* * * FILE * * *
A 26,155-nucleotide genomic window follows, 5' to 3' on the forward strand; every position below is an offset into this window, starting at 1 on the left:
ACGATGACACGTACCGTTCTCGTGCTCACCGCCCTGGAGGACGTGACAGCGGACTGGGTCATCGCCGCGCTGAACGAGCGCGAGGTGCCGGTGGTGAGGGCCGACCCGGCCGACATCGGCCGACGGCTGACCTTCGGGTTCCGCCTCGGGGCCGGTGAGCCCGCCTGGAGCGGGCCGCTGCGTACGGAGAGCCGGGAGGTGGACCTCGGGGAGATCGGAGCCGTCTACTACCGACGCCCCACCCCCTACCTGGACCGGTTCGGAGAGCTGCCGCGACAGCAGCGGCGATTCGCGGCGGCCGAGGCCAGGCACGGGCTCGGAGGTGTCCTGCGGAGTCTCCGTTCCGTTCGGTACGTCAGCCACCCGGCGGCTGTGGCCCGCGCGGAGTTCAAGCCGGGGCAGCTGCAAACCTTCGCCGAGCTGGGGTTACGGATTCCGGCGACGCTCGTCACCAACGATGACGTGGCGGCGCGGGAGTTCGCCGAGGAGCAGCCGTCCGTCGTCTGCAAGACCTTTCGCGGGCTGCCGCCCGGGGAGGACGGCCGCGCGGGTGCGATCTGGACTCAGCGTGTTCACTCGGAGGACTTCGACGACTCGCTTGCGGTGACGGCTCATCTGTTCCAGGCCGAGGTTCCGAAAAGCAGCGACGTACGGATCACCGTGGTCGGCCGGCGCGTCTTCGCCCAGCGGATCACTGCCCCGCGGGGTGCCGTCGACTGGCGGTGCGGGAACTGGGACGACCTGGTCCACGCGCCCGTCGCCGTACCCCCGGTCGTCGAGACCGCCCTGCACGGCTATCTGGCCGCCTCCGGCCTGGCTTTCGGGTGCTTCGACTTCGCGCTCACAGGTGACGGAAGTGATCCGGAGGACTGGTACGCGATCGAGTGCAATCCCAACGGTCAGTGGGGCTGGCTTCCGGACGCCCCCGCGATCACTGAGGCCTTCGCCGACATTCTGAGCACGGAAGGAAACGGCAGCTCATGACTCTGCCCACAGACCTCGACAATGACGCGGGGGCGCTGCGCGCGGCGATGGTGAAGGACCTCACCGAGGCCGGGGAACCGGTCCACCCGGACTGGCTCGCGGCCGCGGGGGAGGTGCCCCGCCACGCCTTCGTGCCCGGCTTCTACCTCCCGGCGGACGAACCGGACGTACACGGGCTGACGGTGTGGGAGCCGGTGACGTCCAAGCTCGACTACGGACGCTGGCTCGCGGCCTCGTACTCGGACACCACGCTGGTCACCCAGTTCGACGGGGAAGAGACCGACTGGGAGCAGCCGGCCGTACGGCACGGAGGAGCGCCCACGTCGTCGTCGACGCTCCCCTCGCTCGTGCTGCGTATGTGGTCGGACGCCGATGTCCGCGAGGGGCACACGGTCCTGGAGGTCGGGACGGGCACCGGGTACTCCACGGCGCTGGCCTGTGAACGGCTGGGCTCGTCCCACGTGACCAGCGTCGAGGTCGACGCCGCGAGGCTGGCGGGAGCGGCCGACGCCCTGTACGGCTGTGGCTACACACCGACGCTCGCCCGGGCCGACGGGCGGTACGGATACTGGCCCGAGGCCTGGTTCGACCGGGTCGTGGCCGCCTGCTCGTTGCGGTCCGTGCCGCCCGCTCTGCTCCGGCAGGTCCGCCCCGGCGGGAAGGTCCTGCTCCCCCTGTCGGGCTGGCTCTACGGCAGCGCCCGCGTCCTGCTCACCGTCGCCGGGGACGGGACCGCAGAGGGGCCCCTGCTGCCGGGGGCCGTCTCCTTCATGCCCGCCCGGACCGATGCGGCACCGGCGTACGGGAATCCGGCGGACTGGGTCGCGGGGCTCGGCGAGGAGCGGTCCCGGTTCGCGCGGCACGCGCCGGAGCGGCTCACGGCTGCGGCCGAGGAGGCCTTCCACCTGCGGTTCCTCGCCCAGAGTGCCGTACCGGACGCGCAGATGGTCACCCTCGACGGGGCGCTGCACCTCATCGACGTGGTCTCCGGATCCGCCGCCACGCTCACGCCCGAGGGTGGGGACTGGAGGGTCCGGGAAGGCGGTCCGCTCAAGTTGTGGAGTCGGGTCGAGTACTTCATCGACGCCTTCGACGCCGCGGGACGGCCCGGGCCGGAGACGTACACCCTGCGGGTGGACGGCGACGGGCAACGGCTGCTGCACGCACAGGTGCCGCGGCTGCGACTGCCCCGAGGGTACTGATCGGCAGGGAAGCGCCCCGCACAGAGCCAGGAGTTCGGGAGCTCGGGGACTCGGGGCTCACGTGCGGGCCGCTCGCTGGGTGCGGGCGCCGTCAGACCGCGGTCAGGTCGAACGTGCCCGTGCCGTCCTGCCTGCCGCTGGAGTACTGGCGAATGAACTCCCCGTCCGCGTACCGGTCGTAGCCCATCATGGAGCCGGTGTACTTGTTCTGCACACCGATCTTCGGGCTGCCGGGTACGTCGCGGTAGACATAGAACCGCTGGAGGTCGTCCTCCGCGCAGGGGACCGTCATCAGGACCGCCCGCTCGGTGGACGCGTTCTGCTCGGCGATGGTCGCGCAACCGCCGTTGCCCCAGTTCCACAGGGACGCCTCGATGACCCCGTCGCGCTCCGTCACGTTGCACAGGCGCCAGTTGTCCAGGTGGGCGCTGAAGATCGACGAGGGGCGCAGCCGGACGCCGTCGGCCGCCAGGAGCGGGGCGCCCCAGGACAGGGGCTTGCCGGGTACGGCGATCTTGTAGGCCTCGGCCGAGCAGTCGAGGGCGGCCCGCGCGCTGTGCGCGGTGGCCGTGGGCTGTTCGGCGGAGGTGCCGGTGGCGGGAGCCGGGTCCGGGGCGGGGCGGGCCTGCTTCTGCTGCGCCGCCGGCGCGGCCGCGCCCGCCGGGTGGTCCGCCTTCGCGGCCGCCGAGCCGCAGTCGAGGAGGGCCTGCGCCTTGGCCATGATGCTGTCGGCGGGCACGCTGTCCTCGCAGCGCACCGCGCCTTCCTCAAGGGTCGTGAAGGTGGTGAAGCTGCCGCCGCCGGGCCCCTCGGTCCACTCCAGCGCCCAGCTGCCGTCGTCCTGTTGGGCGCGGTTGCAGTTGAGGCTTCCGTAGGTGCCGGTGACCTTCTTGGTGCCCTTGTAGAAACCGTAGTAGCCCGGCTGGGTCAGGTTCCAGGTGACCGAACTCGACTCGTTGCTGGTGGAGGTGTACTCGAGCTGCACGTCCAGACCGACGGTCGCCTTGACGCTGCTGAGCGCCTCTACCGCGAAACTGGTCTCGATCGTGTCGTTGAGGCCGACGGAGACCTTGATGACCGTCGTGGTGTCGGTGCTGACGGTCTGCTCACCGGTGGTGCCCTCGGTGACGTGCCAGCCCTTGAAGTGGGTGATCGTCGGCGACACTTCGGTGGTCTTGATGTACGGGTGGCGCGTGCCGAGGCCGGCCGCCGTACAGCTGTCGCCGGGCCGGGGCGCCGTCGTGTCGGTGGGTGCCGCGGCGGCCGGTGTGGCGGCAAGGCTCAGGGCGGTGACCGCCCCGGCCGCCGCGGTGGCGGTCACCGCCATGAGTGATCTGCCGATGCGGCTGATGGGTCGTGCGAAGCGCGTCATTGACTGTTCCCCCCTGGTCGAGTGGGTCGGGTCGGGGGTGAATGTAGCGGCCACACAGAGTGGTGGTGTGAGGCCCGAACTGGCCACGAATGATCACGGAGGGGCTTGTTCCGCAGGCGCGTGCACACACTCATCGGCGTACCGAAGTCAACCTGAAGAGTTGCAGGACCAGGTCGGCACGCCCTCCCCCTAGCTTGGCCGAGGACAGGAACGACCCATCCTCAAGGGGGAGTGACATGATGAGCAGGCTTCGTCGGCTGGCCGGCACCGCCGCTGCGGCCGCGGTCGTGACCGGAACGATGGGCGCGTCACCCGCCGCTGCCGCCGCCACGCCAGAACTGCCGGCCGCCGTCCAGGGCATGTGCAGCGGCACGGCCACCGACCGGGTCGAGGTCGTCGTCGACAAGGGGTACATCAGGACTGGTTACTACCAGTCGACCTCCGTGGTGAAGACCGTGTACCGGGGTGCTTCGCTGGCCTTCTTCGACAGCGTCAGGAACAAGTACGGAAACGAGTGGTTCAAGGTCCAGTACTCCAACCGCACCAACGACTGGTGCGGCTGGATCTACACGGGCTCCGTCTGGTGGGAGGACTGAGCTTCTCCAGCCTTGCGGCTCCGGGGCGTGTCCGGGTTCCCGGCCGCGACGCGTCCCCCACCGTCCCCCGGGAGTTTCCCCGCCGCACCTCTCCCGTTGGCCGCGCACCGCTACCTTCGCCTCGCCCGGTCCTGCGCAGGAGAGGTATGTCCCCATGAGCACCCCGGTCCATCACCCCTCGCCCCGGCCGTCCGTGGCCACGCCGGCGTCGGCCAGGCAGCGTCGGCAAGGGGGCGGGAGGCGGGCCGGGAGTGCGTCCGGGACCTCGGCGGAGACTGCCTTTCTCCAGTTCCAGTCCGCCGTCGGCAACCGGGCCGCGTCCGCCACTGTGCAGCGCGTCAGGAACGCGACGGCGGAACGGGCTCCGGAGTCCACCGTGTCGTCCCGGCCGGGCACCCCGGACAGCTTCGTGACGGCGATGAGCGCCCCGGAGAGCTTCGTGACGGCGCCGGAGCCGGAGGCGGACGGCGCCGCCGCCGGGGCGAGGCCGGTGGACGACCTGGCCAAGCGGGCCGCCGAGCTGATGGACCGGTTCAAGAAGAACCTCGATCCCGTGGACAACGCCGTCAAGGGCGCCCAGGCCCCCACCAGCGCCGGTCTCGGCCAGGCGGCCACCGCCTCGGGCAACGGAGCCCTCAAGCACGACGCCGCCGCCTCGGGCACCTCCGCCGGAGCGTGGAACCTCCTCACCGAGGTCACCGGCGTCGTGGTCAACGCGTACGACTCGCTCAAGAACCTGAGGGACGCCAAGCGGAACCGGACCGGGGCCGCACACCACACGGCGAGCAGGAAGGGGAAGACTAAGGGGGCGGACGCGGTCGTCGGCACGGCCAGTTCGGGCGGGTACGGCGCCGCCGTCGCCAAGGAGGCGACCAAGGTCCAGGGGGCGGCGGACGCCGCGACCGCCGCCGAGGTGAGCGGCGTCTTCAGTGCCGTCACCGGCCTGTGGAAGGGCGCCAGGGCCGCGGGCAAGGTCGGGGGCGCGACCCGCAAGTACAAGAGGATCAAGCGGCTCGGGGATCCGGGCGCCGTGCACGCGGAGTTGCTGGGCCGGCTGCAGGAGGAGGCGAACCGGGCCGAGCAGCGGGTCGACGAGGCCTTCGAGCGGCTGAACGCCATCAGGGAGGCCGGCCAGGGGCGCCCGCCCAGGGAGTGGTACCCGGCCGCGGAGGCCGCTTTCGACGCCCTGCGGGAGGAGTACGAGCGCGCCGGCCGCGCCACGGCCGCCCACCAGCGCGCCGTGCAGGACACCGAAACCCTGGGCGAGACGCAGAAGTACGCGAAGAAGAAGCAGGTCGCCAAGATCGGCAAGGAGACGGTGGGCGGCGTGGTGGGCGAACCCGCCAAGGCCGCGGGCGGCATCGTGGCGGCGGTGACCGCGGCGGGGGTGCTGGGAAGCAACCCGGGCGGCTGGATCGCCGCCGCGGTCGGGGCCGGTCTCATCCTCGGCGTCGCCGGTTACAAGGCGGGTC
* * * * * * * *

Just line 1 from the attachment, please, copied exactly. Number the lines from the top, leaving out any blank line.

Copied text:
A 26,155-nucleotide genomic window follows, 5' to 3' on the forward strand; every position below is an offset into this window, starting at 1 on the left: